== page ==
Sunday, December 07, 2014

misty thoughts

The fog rolled in with the first morning light and hid the Chateau from view.

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My immediate thought is -- wouldn't the park, fanning out from behind the Chateau be beautiful on such a morning?

But first, breakfast.

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And, too, the market. In Fontainebleau, Sunday is the big market day and the stalls went up overnight right next to my hotel. I walk through it, noting that our collective breath is leaving puffs of mist in the cold air.

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(do you see his steamy breath?)

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(winter produce)

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(always the greeting)

I want to detour to the park now, while the fog is thick enough to hide anything that is jarring or excessive.

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And though I haven't much time, I pause again and again to take in the sheer beauty of this majestic landscape.

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(can your eyes see through the mist?)

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But the clock moves forward. I want to catch the 11:30 to Paris, so that I can have my big meal of the day there, in the narrow window the French allow for eating. The books say it's a 45 minute hike to the station. Madame at the tourist office said it's a 45 minute hike. I'm thinking -- they're both wrong! I'm sportif! I studied the map and found the shortcut through the park. I can do it in 30!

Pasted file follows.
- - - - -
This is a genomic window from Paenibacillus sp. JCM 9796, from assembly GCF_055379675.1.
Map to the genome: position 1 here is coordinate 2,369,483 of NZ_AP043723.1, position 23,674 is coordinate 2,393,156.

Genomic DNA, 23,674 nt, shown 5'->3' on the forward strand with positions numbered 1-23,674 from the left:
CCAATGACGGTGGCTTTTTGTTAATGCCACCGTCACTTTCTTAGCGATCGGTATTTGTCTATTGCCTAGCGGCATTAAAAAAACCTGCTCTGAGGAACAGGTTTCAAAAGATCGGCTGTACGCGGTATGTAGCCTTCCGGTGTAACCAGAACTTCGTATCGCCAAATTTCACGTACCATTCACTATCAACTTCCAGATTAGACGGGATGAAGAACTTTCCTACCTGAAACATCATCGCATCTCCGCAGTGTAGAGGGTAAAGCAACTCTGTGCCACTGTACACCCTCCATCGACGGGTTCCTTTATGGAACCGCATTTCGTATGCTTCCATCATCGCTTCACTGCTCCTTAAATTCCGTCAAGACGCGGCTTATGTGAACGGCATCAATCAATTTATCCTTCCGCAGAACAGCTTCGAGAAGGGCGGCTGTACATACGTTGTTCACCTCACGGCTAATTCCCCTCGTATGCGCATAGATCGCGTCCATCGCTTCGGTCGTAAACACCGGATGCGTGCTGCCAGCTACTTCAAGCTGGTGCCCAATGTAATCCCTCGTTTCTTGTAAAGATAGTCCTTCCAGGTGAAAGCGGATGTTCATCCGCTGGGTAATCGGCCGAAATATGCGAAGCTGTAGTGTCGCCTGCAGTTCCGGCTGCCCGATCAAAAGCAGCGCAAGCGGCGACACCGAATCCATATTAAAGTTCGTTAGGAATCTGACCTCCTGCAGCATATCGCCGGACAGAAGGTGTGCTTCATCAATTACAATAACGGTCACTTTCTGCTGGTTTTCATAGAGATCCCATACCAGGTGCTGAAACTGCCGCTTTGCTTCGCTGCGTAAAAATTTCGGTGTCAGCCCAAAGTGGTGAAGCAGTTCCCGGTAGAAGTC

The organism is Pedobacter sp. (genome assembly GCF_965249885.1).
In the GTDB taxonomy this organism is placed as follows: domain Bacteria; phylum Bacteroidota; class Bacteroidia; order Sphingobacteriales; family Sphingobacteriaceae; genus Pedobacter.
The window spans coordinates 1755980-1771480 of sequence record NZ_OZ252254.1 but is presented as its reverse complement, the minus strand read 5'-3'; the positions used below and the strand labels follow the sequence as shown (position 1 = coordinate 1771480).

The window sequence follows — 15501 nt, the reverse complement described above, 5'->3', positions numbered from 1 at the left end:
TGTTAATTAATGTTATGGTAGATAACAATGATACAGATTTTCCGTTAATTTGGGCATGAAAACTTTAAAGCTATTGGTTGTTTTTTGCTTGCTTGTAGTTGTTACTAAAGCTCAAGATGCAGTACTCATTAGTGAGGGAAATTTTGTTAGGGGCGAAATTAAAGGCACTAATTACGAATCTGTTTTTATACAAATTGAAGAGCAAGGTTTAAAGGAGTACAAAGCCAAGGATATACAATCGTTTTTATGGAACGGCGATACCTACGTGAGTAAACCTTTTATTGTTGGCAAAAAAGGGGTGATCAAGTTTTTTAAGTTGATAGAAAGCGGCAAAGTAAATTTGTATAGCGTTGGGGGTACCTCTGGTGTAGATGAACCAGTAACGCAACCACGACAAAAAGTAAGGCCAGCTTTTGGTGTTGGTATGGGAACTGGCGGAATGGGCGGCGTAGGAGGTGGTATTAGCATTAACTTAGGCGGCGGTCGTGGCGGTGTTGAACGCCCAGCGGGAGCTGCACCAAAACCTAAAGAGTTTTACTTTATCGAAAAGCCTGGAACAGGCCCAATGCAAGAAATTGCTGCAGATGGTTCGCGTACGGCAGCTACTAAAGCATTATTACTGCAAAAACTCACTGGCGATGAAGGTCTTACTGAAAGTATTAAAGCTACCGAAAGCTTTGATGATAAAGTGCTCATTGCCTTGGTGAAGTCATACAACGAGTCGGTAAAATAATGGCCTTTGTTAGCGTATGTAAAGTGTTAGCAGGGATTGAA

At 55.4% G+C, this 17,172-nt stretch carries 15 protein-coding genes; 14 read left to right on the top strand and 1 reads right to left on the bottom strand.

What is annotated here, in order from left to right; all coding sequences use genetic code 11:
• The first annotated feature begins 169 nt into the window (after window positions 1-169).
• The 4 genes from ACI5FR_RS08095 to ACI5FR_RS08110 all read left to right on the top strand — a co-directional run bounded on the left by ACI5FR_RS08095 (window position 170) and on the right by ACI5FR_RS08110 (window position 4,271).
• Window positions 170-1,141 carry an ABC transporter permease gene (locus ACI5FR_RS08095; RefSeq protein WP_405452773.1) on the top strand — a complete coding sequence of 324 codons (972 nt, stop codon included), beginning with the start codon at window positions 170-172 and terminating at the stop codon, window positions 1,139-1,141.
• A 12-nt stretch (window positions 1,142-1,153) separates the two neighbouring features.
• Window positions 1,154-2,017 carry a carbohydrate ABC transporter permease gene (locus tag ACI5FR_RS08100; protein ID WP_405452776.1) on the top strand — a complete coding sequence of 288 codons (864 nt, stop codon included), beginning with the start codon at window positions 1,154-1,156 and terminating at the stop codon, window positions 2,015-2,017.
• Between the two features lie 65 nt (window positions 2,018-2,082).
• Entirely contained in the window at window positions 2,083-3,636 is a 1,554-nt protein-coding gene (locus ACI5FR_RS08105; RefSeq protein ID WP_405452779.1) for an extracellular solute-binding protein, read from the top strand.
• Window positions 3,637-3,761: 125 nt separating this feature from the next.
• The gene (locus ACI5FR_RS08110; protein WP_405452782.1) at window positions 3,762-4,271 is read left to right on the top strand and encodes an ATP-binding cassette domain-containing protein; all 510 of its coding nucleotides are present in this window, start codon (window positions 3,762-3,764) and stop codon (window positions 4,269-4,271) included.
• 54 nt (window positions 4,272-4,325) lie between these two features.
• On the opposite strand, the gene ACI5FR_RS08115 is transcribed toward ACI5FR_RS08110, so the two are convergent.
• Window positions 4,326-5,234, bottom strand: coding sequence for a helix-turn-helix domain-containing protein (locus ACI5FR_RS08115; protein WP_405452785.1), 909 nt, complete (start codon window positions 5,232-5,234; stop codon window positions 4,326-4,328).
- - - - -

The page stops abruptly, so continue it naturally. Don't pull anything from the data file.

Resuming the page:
I leave my sweet and very proper little hotel, I turn my back to the town of Fontainebleau...

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... and I wheel the suitcase, clattering on the cobbled stones of the Chateau courtyard, all the way to the back and to the park that stretches almost to the train station.

The fog is lifting now and I pause for the occasional photo.

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Wouldn't you?

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(like a Seurat canvas)

The park is stunning here, in this section! How can a bare forest be this beautiful?

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But I walk briskly. And  glance at my phone clock. I'm no fool! But what good is a glance at the time? It is what it is. (For future reference, the "shortcut"  through the park is also 45 minutes.)

Finally, I arrive at the station and like a bullet, do the ticket purchase and come out to the platform, just as the train pulls in. Hey, it was one minute early! Not fair!

[In any case, the drama is missing today. Had I been late for the train, I simply would have had to wait two hours for the next one and forgo my lunch in Paris. The rail strike ended this morning. The trains are on schedule, or in my case ahead of schedule.]

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(train station in Fontainebleau)

And now I'm ready for Paris.

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(train station in Paris)

Ask me now what I want from the city this time and I'll mention three imperatives: two exhibitions that I really want to see and one holiday shopping moment that I want to experience. But truly, I'm not bound to an agenda. As surely Fontainebleau had shown me, royal history if viewed under proper circumstances can shake you to the core. As can a walk through a park. It all depends. Moods change with the season and for quirky reason we don't fully understand.